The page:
When you first start a vegetable garden its easy to think about what you want to grow – tomatoes, cucumbers, lettuce – the basics for a summer salad. But as you get more into gardening, you’ll begin to look around the grocery store and realize there is so much more you could grow at home to provide for yourself!
You’ll also realize that your garden isn’t just a one-season opportunity. You can add row covers for season extension and even plant crops in the fall that will over-winter and provide for you the next spring and summer. Garlic is one of those season-crossing opportunities, and it’s a crop that is a must-do for anyone who has a year-round garden space available.
Why grow garlic? I can’t really think of a reason why NOT to, but here are five reasons to add it to your rotation:
Timing – garlic is planted in the fall after most of your other veggies have been harvested (depending on your growing season, with some exceptions for warmer climates). Balance out your to-do list by getting this task done when you don’t have a ton of other seeds and seedlings to plant. You’ll be happy come spring when the garlic pops up all by itself and you don’t have to put it on your spring to-do list!
Check out this garlic growing guide from Charlie Nardozzi for more tips on planting.
Variety – did you know that there are actually thousands of varieties of garlic? When you buy it at the grocery store you’re just picking up a head of “garlic” but when you’re shopping for seed garlic you might be buying varieties like “music,” “carpathean,” or “german white.” You can also choose between hardneck and softneck varieties, making it possible to envision one of those gorgeous garlic braids hanging in your kitchen!
Check out this guide to garlic varieties from Storey Publishing.
Ease – I promise you, garlic is not that hard to grow. Pick a nice sunny location with well-drained soil, give it a little mulching in the fall then organic fertilizer in the spring. Keep it pretty well-weeded and watch it do its thing! Harvesting garlic and getting it ready to store is also not too complicated. It can take a bit of work when you harvest but once your garlic is cured and trimmed it is easy to store for long-lasting use.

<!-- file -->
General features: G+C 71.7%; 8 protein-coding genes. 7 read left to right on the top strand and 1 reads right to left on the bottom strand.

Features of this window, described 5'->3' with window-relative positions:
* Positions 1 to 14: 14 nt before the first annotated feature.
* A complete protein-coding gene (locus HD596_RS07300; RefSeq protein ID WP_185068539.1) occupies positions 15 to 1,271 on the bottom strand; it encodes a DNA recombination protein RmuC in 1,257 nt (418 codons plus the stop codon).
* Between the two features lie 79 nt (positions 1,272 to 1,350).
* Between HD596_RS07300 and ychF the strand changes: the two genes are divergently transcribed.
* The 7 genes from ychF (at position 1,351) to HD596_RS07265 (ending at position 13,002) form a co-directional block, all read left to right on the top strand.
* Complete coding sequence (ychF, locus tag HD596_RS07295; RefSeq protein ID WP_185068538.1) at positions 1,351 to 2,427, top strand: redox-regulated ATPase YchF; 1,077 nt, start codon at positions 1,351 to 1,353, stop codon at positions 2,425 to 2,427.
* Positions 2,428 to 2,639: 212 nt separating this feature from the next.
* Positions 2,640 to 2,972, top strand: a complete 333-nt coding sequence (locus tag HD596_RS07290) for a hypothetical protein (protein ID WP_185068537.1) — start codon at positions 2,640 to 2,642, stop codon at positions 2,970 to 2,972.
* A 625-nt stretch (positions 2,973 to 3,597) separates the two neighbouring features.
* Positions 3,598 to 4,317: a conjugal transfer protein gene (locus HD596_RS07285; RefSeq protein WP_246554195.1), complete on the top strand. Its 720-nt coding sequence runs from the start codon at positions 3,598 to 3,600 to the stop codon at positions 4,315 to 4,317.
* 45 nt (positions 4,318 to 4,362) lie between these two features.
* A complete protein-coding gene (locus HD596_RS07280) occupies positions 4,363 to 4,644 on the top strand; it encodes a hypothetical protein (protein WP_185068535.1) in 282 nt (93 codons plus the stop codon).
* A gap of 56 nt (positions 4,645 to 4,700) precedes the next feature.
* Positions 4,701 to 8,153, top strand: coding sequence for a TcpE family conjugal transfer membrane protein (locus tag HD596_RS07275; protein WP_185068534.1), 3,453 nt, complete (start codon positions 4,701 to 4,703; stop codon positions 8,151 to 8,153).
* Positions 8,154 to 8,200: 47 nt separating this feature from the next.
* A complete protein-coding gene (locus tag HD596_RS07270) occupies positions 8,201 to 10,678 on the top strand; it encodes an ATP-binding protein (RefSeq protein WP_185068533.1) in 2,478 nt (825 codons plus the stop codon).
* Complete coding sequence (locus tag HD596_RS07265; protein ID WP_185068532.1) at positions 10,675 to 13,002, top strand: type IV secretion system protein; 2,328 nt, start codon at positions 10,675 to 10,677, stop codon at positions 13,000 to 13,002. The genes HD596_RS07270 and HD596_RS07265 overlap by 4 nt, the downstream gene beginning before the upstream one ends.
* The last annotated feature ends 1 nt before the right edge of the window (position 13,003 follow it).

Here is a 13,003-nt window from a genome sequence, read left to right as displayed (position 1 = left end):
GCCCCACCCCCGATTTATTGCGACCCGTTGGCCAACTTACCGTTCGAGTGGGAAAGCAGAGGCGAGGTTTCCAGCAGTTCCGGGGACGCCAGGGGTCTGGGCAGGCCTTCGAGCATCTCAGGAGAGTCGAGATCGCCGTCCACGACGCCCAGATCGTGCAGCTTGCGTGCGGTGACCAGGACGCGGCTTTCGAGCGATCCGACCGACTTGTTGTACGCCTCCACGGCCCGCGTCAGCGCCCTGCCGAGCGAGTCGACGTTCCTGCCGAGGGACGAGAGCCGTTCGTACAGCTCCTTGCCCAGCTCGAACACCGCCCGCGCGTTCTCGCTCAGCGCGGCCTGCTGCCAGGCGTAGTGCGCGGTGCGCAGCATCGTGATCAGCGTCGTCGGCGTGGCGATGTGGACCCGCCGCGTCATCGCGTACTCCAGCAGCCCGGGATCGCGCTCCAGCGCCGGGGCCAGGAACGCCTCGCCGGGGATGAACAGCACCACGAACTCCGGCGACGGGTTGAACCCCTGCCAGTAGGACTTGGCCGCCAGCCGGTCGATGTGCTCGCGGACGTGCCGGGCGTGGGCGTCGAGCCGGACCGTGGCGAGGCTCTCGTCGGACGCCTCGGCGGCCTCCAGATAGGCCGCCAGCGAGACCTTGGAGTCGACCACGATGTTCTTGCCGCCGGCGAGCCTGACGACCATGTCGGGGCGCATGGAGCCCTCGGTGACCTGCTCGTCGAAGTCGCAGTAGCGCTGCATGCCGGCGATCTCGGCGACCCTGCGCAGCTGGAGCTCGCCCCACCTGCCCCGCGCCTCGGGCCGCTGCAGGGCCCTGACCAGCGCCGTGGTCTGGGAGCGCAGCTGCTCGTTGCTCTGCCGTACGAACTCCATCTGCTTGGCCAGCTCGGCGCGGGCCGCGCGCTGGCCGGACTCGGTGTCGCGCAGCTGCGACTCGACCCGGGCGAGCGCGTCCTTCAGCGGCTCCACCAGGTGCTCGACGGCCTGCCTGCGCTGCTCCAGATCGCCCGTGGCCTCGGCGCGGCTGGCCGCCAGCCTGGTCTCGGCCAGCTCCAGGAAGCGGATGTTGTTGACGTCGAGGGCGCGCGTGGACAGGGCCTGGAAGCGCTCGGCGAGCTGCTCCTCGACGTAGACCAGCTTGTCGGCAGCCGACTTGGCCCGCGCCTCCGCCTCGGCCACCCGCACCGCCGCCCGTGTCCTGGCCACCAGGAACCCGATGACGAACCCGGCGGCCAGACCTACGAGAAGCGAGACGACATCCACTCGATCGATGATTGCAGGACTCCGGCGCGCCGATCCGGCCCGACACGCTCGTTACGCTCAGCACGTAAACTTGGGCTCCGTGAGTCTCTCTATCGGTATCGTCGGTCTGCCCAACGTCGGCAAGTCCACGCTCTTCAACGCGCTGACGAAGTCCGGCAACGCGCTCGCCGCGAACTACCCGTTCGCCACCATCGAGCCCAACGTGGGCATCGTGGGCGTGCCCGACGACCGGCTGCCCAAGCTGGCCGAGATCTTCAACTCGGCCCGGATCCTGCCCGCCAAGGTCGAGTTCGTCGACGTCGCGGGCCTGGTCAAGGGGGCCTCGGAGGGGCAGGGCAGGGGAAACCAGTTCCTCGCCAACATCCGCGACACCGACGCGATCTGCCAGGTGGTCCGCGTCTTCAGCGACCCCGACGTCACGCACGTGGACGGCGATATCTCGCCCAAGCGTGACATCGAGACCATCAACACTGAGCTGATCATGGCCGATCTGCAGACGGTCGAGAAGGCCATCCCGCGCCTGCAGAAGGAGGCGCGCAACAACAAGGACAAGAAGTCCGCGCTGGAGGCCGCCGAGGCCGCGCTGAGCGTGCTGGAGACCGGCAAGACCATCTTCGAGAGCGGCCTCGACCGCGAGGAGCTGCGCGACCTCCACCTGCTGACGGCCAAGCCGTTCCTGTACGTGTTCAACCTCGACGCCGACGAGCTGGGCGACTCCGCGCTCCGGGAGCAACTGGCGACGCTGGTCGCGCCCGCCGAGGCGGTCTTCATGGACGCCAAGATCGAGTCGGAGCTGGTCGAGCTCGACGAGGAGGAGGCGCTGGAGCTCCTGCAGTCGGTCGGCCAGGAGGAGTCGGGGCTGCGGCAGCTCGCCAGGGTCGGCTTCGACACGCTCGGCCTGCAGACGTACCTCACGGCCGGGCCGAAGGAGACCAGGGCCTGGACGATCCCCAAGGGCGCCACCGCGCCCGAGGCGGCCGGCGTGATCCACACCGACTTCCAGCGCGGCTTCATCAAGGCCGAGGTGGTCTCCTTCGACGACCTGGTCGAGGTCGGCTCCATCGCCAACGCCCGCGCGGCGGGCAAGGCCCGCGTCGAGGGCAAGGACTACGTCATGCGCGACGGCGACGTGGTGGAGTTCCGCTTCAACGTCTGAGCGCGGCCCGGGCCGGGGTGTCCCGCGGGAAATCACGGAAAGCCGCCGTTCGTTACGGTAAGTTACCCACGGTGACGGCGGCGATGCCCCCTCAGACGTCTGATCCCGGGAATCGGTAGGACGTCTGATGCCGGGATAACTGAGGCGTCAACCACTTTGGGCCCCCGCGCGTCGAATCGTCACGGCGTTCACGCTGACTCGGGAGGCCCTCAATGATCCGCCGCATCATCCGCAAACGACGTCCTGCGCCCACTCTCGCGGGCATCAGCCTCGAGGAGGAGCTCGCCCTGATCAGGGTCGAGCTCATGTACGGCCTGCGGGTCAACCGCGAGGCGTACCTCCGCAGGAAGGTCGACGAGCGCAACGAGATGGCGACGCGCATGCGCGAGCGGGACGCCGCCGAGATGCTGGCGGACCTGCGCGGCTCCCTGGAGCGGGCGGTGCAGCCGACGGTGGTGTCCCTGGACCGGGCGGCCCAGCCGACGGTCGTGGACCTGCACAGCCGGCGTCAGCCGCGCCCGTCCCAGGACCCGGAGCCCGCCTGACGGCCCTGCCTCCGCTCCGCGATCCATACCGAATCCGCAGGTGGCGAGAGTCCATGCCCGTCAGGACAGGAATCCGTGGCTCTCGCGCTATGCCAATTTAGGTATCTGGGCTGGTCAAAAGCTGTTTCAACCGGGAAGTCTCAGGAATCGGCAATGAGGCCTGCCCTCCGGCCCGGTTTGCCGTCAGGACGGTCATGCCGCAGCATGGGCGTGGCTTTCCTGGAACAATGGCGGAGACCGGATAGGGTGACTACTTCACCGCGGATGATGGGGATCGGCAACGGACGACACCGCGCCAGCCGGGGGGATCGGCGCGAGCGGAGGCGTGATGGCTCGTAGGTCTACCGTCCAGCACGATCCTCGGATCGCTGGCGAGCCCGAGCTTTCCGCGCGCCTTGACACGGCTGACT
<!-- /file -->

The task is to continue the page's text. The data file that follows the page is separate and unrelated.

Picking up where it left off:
For a tutorial on harvesting, curing, and storing garlic, visit The Happy Hive Homestead.
Bounty – guess what, garlic cloves aren’t the only part of the plant you’ll enjoy when you plant garlic! Garlic scapes are another delicious bonus – they’re the curly stalk that pops up early in the garden season. You simply chop off the scape and use it in stir fries or pestos. In addition, garlic is one of those crops that can supply you with a year-round bounty. Growing a year-round supply, plus seed garlic for your next crop, just takes a little bit of planning. You’ll never have to buy seed garlic again!
You’ll find tips for planning for a year-round supply on Homestead How-To.
Taste – I don’t know any herb or spice that is more widely used than garlic (other than perhaps salt and pepper). And if you grow a bunch of different varieties you’ll be able to see how each of them adds flavor to different dishes. In addition to using fresh garlic, you can also roast garlic and store it in your freezer in oil for easy access.
Cooking with garlic is pretty straightforward, but if you’re looking for some ideas check out Mmm, Garlic – a site dedicated entirely to this amazing allium!
Carrie Williams Howe is a blogger at The Happy Hive Homesteadand an Editor atHomestead How-To. She is the Executive Director of an educational nonprofit by day, and parent and aspiring homesteader by night and on weekends. She lives in Williston,Vermont, with her husband, two young children, and a rambunctious border collie. Carrie has a PhD in educational leadership and is passionate about learning collaboratively. Connect with Carrie on The Happy Hive Facebook page. Read all of Carrie’s MOTHER EARTH NEWS posts here.
All MOTHER EARTH NEWS community bloggers have agreed to follow our Blogging Guidelines, and they are responsible for the accuracy of their posts. To learn more about the author of this post, click on their byline link at the top of the page.